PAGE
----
Americans bought less stuff in May, but more than most people thought. That’s left markets perky, but we’re not in the clear yet.
The Commerce Department reported U.S. retail sales fell last month by 0.2%, their first drop in almost a year after ticking up 0.3% in April. The good news is the drop wasn’t as bad as economists predicted, and much of the decline can be tied to the Japanese quake. Auto sales were the prime culprit, falling 2.9% because of the choke in Japanese parts. But if you think that means the consumer funk will be short-lived, here are some reasons not to hold your breath:
May’s retail numbers are worse than they look. Gas prices eased but were still high, which cut further into retail spending than headlines let on. When you take out gas receipts, retail sales fell by 0.3%, which is closer to what gloomy analysts were predicting (a 0.4% drop).
Easing inflation numbers out today are also misleading, since the measure doesn’t gauge what consumers are actually feeling. The producer price index, which accounts for changing prices of a lot of goods and services sold, slowed to a 0.2% bump in May after a bigger 0.8% gain in April, thanks to easing gas and food prices. That had investors cheering, since it means consumers could soon get a break. But the PPI doesn’t account for housing costs, which may be what’s hurting consumers the most.
As housing prices have continued to fall, so have American appetites for homebuying. More Americans are opting to rent, which is pushing up rental prices around the country. Housing now accounts for 40% of the consumer price index, another important inflation gauge, excluding food and energy. And the CPI is on the rise. Housing accounted for nearly a quarter of the 1.3 percentage point rise in the index in April, and unlike food and gas prices, there’s no sign of it turning back. Many economists think rental prices relative to home prices will reach their highest level in decades this year and could continue rising for years to come. Already U.S. apartment rents have risen 5% in the past year. That’s spells bad news for U.S. retailers if wages and jobs don’t start to head up.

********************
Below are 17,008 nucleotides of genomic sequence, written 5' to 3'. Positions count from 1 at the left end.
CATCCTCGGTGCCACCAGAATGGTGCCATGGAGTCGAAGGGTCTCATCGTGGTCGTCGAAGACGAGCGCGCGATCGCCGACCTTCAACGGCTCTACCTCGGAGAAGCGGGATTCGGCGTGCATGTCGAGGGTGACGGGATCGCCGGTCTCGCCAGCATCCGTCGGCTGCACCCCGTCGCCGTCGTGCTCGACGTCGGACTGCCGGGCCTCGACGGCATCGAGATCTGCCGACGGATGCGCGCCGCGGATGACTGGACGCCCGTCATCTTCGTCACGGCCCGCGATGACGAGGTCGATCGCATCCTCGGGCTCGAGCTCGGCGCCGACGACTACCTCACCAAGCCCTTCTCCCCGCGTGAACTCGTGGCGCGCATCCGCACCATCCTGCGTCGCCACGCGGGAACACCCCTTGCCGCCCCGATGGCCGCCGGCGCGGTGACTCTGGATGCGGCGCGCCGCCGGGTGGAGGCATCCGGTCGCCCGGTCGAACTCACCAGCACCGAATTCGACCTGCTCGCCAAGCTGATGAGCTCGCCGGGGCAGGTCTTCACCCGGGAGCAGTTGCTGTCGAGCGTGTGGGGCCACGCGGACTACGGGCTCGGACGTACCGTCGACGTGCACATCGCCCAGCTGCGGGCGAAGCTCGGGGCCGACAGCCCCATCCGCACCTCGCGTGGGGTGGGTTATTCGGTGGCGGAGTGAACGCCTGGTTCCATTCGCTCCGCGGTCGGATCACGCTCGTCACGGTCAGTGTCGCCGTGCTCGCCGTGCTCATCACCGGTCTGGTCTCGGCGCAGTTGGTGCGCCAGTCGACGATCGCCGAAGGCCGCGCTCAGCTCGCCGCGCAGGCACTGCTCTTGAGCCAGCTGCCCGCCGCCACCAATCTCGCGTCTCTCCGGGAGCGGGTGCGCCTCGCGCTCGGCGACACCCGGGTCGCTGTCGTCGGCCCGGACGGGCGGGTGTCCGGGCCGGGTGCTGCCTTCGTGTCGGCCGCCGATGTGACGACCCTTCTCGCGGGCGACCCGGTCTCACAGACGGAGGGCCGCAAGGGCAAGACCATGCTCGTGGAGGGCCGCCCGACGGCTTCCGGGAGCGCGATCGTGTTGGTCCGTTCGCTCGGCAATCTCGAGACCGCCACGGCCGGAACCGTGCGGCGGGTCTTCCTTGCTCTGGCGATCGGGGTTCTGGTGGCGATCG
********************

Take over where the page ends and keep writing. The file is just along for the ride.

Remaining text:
Meanwhile, the easing producer price index has investors salivating at the thought of another round of Fed stimulus, aka QE3. And that would only make things worse. Fed chair Ben Bernanke didn’t offer any hint of heading down that road in his Atlanta speech last Tuesday, but he didn’t rule it out either.
As I said last week, QE2 hasn’t done squat for most American households. The mass purchase of Treasuries was meant to create a “wealth effect” by boosting stock prices and home values. As for stock prices, they rose as hoped, as investors piled into higher-yielding assets to jolt their returns. That made traders and big businesses happy by boosting corporate profits as stock prices went up. But it hasn’t translated into more household wealth or consumer spending, since cash-flush businesses still aren’t willing to hire. Meanwhile, the rush into equities included a head-long dive into commodities, which left Americans — squeezed by rising gas and grocery bills — with little room to buy other stuff.
The Fed’s June 21 meeting will offer the next set of clues for what’s to come. Here’s hoping the term “QE3” doesn’t rear its ugly head.